A reader who has first hand knowledge of some of the major US financial regulators flagged a CounterPunch article by Pam Martens as the best discussion of the “revolving door” problem that he had ever seen.
The interesting thing about this article is that it highlights a problem that is not widely recognized and therefore has no safeguards against it. As our correspondent explains:
The most important aspect of this is that the “revolving door” problem is most acute, not with the actual regulated firms, but with the professional firms that provide services to regulated entities, especially law firms (it is also a serious issue with compliance consulting firms, although that is something of a separate issue.)
One reason for that is that the standards are different for lawyers than for financial professionals. Financial professionals are forbidden from joining any company they have recently examined; but lawyers are forbidden only from working on cases they have had contact with–there are no specific prohibitions on working for law firms that have cases that they have had contact with, as long as they don’t work on those cases (as if that could ever be enforced.)
That means that lawyers like Linda Thomsen, who as head of Enforcement would have been familiar with every case of significance, could go directly to work for a securities law firm already handling cases which she would most certainly have been familiar with, without Ethics making so much as a peep. I don’t know how that can be seen as anything other than a serious conflict of interest.
I strongly disagree with the argument that SEC lawyers have incentives to drop cases to curry favor with future employers. On the contrary; they have every incentive to break big cases, which is the stuff that careers are made of. And it is the law firms, not the financial firms, that will most likely be their future employers.
Where they do have an incentive, however, is to quickly settle those cases; they get credit for making the case, but the penalties inflicted are not enough to cripple the big Wall Street firms that (through the law firms they hire) will be the ultimate source of income for the lawyers after they move into the private sector. If they were to do nothing, they would be seen as incompetent, and nobody would hire them; but if they do too much, they disrupt the revenue stream that ultimately feeds the securities law industry.
A key section of the Martens article, which is worth reading in its entirety:
The team that produced this report on one of the most long-running and convoluted frauds [Madoff] in the history of Wall Street included Inspector General H. David Kotz who came to the SEC-IG post in December 2007 after five years as Inspector General and Associate General Counsel for the Peace Corps. The Deputy Inspector General, Noelle Frangipane, also came to the SEC from the Peace Corps where she had served as Director of Policy and Public Information.
This lack of Wall Street cronyism by the top two in the Inspector General’s office might have been refreshing to some in Congress and compensated for their not knowing the difference between puts and calls and peaks and troughs and the intricacies of Mr. Madoff’s split-strike conversion strategy (he splits with your money while converting you to a pauper). But the background of the member of the team heading up the Inspector General’s Office of Investigations, J. David Fielder, should have rang serious alarm bells to Congressional investigators.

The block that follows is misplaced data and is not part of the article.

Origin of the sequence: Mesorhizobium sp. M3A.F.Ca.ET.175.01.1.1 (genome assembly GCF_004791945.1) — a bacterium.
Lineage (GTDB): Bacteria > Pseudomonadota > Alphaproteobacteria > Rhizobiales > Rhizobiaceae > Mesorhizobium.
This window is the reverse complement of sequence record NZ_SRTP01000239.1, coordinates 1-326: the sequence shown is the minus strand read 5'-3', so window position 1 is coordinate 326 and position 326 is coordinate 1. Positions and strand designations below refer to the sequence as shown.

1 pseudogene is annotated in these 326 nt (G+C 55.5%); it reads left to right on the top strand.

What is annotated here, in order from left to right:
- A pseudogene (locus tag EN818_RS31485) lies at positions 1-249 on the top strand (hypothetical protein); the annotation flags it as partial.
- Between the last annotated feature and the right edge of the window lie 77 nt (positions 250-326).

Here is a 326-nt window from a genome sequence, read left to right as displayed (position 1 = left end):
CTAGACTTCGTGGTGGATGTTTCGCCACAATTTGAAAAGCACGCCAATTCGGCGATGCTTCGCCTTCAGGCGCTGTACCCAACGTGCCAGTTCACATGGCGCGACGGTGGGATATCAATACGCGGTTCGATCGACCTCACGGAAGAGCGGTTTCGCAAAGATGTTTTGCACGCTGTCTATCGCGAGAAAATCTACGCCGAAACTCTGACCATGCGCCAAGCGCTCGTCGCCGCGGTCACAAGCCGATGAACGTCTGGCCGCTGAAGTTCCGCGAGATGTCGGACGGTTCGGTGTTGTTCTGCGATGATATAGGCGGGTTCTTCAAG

For the ten years leading up to July 2007, J. David Fielder worked for the SEC as a Senior Counsel in the Division of Enforcement. In February 1999, he moved to the Division of Investment Management, first as Senior Counsel on the Task Force for Adviser Regulation, then as Advisor to the Director. In November 2000, SEC Chairman, Arthur Levitt, appointed Fielder Counsel to the Chairman.
In July 2007, Mr. Fielder was invited to join the corporate law firm, Haynes and Boone LLP, as a partner. In other words, Mr. Fielder’s government issue rolodex filled with the names, home numbers and email addresses of his colleagues at the SEC along with the investigatory matters in his head is deemed fungible currency among corporate law firms and can be freely exchanged for partner status, instantaneously moving one from the lowly wages and attendant lifestyle of public servant to the rarefied bracket and luxuriant trappings of corporate law firm partner.
But what happened next is where things get interesting. In March 2009, just as the SEC Inspector General was hot in pursuit of Madoff aiders and abettors, Mr. Fielder gave up his lucrative partner status at Haynes and Boone to accept the lowly post of Assistant Inspector General of Investigations, working under a boss from the Peace Corps. In other words, he gave up big bucks for a demotion at the SEC.
What Mr. Fielder did might not raise alarm bells were it not happening on a regular basis throughout the corridors of Washington and Wall Street. To understand the implications, this maneuver deserves an appropriate name. A revolving door is assumed to mean one gets all the right connections as a public servant and cashes them in to the highest bidder in private industry. That concept doesn’t typically entertain the door revolving back to public servant status. On Wall Street, they call a maneuver like that a round trip: you buy 100 shares and eventually sell the same 100 shares. You end up back where you started: a round trip.
Just how many lawyer round trippers are involved in the Madoff investigation? Enough to raise a strong stench of circular corruption.